Bookmarks may seem like a rather dull topic for a post but as a book lover they are a gift I often receive and as result now have a wide variety of. I have gone through phases in my life of using them and not. When I was younger I used book marks, the one here with the owls on I think is my oldest as I remember using it when I was reading Roald Dhal. As a got a bit older however I started not using them as I won’t put a book down till I finish the chapter so I could just remember where I was. Now though I have started using them again and I am currently using the self drawn one of the tree with books on it. I like it not just because it’s my design but because it is just laminated paper so it is thin enough not to leave bumps in the book.
I decided that if I was going to post about bookmarks I should see if I could find out if there was a history too them and was surprised to find there is.
The oldest bookmark that has been found is from the medieval times but with scrolls 40 metres long the Egyptians must have used something to mark their places when reading. Between the 13th and 15th century bookmarks were used in monasteries and already came in a varies of shapes and sizes. Made of vellum or leather they could be plain strips or triangular clip-ons.
In the 18th and 19th Century bookmarks became just a narrow silk ribbon no more than a centimetre in width that was attached to the top of the spine of the book. These are still common in many hard back books today.
In the 1850’s the fist detachable bookmarks began to appear. An early reference to these appears in Mary Russell Mitford’s Recollections of a Literary Life (1852) where she refers to it not as a Bookmark as we would now but as a marker.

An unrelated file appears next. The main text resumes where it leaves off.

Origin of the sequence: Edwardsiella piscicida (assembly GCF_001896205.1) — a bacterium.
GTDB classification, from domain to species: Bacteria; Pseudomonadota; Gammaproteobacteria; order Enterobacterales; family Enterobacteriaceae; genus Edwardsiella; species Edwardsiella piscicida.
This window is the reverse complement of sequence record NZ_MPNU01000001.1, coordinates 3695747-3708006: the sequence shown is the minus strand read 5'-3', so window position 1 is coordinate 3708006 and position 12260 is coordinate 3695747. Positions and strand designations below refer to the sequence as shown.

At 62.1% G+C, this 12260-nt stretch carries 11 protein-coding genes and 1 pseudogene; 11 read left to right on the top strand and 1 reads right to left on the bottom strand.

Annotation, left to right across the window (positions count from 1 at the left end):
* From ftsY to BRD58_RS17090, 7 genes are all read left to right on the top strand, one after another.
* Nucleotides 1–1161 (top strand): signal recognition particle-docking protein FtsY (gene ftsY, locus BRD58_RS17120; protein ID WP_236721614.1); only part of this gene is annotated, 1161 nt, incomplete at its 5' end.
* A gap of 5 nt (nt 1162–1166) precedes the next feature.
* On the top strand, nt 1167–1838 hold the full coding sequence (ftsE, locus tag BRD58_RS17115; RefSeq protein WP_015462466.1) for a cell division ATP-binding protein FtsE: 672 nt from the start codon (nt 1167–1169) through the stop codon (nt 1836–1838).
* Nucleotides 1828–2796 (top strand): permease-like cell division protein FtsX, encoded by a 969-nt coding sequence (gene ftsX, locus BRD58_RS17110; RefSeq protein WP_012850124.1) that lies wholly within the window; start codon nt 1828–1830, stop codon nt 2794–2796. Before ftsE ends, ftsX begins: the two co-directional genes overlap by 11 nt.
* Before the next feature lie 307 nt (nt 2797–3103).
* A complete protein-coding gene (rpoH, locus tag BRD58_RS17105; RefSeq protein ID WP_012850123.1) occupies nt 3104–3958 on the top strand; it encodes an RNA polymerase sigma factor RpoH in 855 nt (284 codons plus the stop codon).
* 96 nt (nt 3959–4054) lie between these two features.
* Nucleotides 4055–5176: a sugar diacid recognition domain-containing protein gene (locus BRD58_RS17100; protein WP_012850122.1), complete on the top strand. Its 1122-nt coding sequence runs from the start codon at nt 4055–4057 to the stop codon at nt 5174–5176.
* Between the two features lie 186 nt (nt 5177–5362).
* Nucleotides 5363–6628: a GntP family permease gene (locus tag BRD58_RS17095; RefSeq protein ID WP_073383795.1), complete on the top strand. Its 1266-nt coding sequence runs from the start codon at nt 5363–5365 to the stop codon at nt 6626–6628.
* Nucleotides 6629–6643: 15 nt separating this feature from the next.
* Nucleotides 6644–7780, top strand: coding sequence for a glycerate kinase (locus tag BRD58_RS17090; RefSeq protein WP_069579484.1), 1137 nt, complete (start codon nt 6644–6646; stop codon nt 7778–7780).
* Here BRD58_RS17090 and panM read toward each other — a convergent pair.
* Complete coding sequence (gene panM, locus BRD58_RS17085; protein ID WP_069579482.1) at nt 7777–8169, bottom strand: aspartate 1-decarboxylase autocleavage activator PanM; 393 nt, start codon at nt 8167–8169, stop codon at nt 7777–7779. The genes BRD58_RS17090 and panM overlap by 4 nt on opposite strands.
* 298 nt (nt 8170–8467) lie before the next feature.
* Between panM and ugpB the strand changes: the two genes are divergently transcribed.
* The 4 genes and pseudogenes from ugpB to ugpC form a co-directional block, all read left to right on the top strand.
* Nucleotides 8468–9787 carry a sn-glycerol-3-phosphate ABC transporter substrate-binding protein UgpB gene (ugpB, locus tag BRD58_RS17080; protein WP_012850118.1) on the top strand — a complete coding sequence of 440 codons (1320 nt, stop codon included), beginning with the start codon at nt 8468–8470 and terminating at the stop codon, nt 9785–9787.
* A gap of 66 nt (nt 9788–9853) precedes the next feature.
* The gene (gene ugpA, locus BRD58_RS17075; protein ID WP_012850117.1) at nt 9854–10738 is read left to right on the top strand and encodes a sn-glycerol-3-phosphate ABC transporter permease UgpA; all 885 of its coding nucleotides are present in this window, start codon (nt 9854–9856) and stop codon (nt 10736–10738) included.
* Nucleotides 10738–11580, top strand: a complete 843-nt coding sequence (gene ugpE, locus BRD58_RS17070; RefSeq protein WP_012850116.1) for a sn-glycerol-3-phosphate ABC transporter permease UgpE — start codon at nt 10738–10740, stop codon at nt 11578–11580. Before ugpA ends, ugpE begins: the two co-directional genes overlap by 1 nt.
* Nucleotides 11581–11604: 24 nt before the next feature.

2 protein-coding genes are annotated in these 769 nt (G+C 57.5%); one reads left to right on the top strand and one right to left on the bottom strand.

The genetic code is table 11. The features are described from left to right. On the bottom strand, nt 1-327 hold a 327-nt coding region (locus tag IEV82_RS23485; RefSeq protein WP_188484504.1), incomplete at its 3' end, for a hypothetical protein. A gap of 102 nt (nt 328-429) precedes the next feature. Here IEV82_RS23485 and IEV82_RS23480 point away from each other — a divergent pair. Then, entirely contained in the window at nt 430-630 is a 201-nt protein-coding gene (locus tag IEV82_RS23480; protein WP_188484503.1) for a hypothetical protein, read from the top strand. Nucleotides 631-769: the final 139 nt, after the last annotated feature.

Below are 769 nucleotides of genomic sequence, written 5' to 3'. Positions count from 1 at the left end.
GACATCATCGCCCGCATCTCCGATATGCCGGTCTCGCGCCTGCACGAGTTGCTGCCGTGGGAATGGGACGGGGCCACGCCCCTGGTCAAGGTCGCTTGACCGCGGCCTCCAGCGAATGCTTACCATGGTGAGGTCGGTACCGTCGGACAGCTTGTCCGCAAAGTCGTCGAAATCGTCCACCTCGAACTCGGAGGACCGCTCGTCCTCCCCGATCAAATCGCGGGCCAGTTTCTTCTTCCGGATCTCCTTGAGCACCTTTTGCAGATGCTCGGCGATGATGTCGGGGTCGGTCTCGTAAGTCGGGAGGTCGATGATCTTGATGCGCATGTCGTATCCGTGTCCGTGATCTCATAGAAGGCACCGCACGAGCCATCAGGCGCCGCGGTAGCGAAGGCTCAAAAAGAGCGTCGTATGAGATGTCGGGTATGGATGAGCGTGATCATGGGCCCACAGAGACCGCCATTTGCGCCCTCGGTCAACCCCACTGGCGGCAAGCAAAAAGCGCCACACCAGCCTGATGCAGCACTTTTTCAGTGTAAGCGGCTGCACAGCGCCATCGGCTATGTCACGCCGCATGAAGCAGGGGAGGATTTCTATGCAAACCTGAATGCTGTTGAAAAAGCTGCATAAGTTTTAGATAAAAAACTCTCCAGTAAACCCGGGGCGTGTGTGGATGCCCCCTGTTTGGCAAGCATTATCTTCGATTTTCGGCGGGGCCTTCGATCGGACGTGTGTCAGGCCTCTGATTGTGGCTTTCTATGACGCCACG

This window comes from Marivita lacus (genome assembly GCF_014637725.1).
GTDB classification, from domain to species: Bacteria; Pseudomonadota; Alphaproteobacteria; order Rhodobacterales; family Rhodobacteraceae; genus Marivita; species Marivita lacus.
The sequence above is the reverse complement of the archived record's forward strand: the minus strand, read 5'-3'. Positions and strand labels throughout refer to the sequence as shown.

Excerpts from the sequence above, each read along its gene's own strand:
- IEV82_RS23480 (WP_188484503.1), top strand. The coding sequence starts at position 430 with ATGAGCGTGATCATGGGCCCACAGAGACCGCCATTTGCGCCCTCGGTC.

In the Victorian ages bookmarks began to be used as advertisements. Common items where soaps, popular foods, female garments and medicines. At this time embroidered bookmarks also started to be used. It was a great way for young girls to show the skills they had learnt on a small canvas. Then they were used in Bibles and Prayer books and are now often given as gifts.
In the 1860’s woven bookmarks began to be manufactured. Thomas Steven was the most popular and his marks became known as Stevenmarks. The Victorian’s like to give the silk woven marks as gifts as they were made for every occasion including text.
By the 1880’s however the woven markers started to lose popularity and stiff cardboard bookmarks began to appear and many companies used them as an advertising tool.
Now bookmarks come in a variety of shapes, sizes and materials. Although they are no longer really used for advertisements they still make great gifts and they make a great craft to do with kids of any age because they possibilities are endless.
If you want to read any more I got all this information thanks to Miragebookmark.